Jim Logsdon: CSUN’s Own “Jack of All Trades”

Portrait of Jim Logsdon.

Jim Logsdon. Photo by Lee Choo.

Jim Logsdon, landscape, grounds and events manager for Physical Plant Management at California State University, Northridge, likes to give people a hard time.  Staff members planning special events and programs are frequent targets.

“Every time we do an event together, it’s the same thing,” Logsdon laughed.  “Oh, you meant this weekend?  And you wanted the podium? I’m sorry, I didn’t understand.  Did you send me an email about that?”

Some colleagues fall for it more than others, but at the end of the day, they know Logsdon will always come through.

“People call me for solutions,” he said.  “I don’t always have the answer, but I know who to call.  I don’t want to answer a question with ‘I don’t know.’  I’d rather say, ‘I don’t know, but I’ll find out.’”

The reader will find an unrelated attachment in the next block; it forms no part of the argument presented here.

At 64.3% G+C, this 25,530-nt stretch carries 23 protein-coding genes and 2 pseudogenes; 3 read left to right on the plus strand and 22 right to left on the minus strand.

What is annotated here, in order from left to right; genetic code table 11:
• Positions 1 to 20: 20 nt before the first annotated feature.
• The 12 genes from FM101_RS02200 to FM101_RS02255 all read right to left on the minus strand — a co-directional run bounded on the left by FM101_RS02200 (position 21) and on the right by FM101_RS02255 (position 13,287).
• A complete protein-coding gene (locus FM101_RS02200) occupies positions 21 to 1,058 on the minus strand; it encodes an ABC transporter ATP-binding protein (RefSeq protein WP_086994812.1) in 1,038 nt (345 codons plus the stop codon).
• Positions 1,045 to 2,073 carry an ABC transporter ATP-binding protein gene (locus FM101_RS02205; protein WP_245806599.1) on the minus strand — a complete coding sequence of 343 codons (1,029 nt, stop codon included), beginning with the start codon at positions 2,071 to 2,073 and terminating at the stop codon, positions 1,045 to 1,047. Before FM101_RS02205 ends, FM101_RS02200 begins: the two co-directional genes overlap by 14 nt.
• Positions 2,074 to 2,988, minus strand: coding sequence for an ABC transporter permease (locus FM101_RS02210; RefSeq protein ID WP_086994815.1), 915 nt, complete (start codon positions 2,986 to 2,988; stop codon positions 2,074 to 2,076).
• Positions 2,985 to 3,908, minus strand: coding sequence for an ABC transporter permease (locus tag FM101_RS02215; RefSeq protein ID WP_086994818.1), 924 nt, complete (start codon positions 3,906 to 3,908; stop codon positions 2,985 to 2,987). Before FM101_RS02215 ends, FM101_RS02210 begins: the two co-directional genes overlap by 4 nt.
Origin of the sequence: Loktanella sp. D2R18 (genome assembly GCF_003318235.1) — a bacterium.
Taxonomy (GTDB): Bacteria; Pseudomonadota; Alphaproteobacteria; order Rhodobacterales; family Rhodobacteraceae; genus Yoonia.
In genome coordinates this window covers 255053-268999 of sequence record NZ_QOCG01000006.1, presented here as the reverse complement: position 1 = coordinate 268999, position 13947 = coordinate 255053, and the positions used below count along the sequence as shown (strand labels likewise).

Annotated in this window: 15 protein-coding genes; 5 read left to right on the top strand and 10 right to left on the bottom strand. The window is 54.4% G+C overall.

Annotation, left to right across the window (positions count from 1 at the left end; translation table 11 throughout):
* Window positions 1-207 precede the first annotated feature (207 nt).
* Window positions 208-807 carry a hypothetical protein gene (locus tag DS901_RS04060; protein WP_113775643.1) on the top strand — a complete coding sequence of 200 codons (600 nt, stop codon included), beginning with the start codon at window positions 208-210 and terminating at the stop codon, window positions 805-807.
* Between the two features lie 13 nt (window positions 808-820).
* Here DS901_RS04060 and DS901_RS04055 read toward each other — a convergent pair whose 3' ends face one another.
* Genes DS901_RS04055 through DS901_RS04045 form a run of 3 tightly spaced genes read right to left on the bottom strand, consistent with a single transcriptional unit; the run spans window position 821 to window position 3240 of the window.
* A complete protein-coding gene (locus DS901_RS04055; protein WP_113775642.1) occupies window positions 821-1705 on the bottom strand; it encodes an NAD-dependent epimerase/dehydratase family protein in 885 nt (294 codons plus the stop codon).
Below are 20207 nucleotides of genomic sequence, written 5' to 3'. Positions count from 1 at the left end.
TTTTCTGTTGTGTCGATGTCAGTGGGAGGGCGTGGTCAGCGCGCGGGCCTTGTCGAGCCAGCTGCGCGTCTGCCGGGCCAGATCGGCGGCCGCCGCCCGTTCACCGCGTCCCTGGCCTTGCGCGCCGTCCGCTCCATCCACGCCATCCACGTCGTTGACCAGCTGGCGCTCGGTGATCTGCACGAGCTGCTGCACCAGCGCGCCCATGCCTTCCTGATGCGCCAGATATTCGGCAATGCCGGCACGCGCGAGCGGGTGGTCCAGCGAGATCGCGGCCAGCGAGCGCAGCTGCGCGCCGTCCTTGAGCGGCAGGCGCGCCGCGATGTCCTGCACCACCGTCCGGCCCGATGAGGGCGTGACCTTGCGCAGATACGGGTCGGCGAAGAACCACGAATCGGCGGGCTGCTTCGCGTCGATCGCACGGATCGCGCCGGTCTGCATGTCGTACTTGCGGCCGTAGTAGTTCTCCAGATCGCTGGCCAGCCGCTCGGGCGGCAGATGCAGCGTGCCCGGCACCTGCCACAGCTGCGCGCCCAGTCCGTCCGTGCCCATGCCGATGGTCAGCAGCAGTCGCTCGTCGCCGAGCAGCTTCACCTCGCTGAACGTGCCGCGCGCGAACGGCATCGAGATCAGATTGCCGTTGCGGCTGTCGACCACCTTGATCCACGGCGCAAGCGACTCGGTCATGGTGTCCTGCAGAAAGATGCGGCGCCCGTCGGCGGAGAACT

In his 20 years at Cal State Northridge, he’s helped find solutions for a lot of people. He first joined the campus as a temporary, part-time custodian and moved up through the ranks.  Currently, in addition to supporting campus events, Logsdon is responsible for up-keep of about 225 acres on campus including parking lots, roadways, turf and trees.

“Everything on the outside of the buildings at one point or another becomes my responsibility to maintain,” he said.  On the events side, he and his team help support more than 200 events each year, from gallery openings to barbecues in Matador Square.  He’s also the go-to guy when it comes to official commencement attire.

“I’m the guy who gets the deans and everyone on the platform dressed every year,” he said.  “I make sure their mortarboard is on straight and the tassel is in the right place and the hood especially.  They’ll say, ‘Jim, fix me!’  I always have bobby pins and safety pins in my pocket, and a little pair of scissors,” he added, estimating he’s helped the university present a polished appearance in more than 200 commencement ceremonies.

“We always want to put our best foot forward.  I refuse to allow the university to be embarrassed, Logsdon said.  “This is my home.  This is where I work.  I believe in what we do.  I love this place; I always have.”